Many in the media and around the country expressed concern about how President Trump was remaking the Supreme Court by adding two conservative jurists to the bench. So civil rights advocates were pleasantly surprised when the highest court in the land issued an unequivocal 6-3 ruling that protects the rights of gay and transgender workers from workplace discrimination.
The ruling extends the role of Title VII of the Civil Rights Act of 1964, which banned discrimination of workers at companies with 15 or more employees based on their race, sex, national origin or religion. This ruling wrestled with how sex or gender applies to transgender and gay employees. “It is impossible,” conservative Justice Neil Gorsuch wrote for the majority, “to discriminate against a person for being homosexual or transgender without discriminating against that individual based on sex.”
Federal protection is the difference
Massachusetts is one of 22 states (plus the District of Columbia) that made it illegal to dismiss an employee for being transgender or gay. Since 2015, workers in some states could get married by the justice of the peace but then be fired by their boss for doing so. This landmark ruling directly impacts the lives of more than eight million workers who will now have the option to use federal courts when they file a discrimination suit.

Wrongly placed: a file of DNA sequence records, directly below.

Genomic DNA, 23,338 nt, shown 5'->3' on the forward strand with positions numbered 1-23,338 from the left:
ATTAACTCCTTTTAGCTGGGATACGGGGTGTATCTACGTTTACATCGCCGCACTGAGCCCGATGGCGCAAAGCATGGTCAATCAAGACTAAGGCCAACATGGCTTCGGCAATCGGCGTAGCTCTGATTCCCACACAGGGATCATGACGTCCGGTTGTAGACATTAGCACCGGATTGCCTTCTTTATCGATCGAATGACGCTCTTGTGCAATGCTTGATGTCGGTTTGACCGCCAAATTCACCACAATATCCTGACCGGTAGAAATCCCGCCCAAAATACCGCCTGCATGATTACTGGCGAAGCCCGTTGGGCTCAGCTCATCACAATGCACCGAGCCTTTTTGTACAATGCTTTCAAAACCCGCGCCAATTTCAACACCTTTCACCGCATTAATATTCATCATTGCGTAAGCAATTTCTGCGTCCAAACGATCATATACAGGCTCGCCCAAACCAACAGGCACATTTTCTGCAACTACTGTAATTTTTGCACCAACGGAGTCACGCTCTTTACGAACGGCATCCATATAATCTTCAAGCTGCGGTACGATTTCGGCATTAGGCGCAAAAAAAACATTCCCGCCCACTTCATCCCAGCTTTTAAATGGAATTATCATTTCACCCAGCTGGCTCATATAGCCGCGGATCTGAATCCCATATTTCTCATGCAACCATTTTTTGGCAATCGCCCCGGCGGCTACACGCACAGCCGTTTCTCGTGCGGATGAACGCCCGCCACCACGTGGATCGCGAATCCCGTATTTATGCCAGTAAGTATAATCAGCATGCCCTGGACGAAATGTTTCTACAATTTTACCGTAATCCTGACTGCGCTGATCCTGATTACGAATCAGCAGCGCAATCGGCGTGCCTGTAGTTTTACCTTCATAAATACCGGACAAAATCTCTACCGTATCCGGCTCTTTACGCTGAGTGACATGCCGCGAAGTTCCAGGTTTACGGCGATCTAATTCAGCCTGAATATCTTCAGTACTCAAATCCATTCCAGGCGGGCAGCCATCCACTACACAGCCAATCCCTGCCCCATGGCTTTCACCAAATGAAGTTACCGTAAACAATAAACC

While this ruling is far-ranging, there are some exemptions. Along with the aforementioned minimum of 15 employees necessary for the application of Title VII, faith-based institutions and religious universities and schools have frequently cited religious liberties as grounds for dismissing an LGBT worker. The Trump administration had pushed to remove transgender service people from the military, but this ruling would apply to all military branches.
Employment disputes may still occur
Both Massachusetts and New Hampshire have laws on the books protecting gay and transgender workers, so there should not be a significant shift in the rules regarding employers and employees. However, employers do have the right to dismiss an employee who does not meet expectations. This can be a grey area, so employers and employees with questions can discuss the matter with an attorney who has experience working on business and employment law cases where a worker is dismissed.